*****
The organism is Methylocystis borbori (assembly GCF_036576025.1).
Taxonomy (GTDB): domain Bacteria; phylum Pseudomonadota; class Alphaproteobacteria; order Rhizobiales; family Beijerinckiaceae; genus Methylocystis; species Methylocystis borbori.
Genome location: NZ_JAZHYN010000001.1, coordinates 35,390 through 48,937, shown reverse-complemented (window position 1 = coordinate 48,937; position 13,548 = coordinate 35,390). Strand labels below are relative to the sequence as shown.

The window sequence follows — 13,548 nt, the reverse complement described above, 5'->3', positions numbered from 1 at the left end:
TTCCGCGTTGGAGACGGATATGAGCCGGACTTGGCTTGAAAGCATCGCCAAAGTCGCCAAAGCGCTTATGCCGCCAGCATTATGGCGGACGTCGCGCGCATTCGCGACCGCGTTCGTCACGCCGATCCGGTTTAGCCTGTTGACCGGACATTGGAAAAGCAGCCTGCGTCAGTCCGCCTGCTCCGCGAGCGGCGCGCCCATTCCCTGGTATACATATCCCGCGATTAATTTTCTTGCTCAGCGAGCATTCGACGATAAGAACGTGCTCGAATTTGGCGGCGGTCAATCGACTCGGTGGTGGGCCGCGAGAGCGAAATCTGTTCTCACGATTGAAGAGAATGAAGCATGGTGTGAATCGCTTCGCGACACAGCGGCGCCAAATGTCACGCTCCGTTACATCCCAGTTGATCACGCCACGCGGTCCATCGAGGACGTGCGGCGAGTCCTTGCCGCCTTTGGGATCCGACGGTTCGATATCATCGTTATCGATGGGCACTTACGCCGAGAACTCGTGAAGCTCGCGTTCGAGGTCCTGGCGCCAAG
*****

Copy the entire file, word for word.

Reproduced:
The organism is Methylocystis borbori (assembly GCF_036576025.1).
Taxonomy (GTDB): domain Bacteria; phylum Pseudomonadota; class Alphaproteobacteria; order Rhizobiales; family Beijerinckiaceae; genus Methylocystis; species Methylocystis borbori.
Genome location: NZ_JAZHYN010000001.1, coordinates 35,390 through 48,937, shown reverse-complemented (window position 1 = coordinate 48,937; position 13,548 = coordinate 35,390). Strand labels below are relative to the sequence as shown.

The window sequence follows — 13,548 nt, the reverse complement described above, 5'->3', positions numbered from 1 at the left end:
TTCCGCGTTGGAGACGGATATGAGCCGGACTTGGCTTGAAAGCATCGCCAAAGTCGCCAAAGCGCTTATGCCGCCAGCATTATGGCGGACGTCGCGCGCATTCGCGACCGCGTTCGTCACGCCGATCCGGTTTAGCCTGTTGACCGGACATTGGAAAAGCAGCCTGCGTCAGTCCGCCTGCTCCGCGAGCGGCGCGCCCATTCCCTGGTATACATATCCCGCGATTAATTTTCTTGCTCAGCGAGCATTCGACGATAAGAACGTGCTCGAATTTGGCGGCGGTCAATCGACTCGGTGGTGGGCCGCGAGAGCGAAATCTGTTCTCACGATTGAAGAGAATGAAGCATGGTGTGAATCGCTTCGCGACACAGCGGCGCCAAATGTCACGCTCCGTTACATCCCAGTTGATCACGCCACGCGGTCCATCGAGGACGTGCGGCGAGTCCTTGCCGCCTTTGGGATCCGACGGTTCGATATCATCGTTATCGATGGGCACTTACGCCGAGAACTCGTGAAGCTCGCGTTCGAGGTCCTGGCGCCAAG